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St. Jude researchers discover process is not step-by-step as previously thought; discovery unlocks more information on how cells “commit suicide.”
Scientists at St. Jude Children's Research Hospital have demonstrated that a key event during apoptosis (cell suicide), occurs as a single quick event, rather than as a step-by-step process.
The researchers photographed individual cells undergoing that process, allowing them to observe the release of certain proteins from pores in the membranes of cellular structures called mitochondria.
However, one protein, apoptosis-inducing factor (AIF), escaped from the mitochondrial membrane much more slowly and incompletely, starting with the release of cytochrome c but continuing over the next few hours, according to Douglas Green, PhD, chair of the St. Jude Department of Immunology. Green is the senior author of a report on this work that appears in the August 1 issue of Proceedings of the National Academy of Sciences. The St. Jude researchers concluded that while AIF is known to regulate other cellular processes, the protein itself is not involved in triggering apoptosis.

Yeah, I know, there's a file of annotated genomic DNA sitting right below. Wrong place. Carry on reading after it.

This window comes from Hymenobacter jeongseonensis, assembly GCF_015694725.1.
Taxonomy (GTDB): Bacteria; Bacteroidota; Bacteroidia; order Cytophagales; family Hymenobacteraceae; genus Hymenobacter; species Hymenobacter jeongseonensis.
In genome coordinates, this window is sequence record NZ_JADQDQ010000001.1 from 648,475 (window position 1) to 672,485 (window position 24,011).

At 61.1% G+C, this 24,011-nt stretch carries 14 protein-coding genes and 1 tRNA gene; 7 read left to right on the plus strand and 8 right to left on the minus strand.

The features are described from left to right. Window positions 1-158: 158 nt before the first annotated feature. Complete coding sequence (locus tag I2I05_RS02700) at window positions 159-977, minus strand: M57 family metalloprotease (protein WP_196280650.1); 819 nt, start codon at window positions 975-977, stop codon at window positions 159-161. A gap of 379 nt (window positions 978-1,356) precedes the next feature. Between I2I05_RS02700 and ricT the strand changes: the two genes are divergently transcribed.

The study also highlights the importance of the Bcl-2 family of proteins in regulating the formation of pores in the mitochondrial membrane, Green said.
Other authors of the study include Cristina Munoz-Pinedo (Institute of Biomedical Investigations of Bellvitge, Barcelona, Spain); Ana Guio-Carrion (Genomics Institute for the Novartis Research Foundation, San Diego, Calif.); Patrick Fitzgerald (St. Jude) and Donald Newmeyer (La Jolla Institute for Allergy and Immunology).
This work was supported in part by National Institutes of Health, ALSAC and Secretaría de Estado de Universidades Investigación and the Fondo de Investigaciónes Sanitariás of Spain.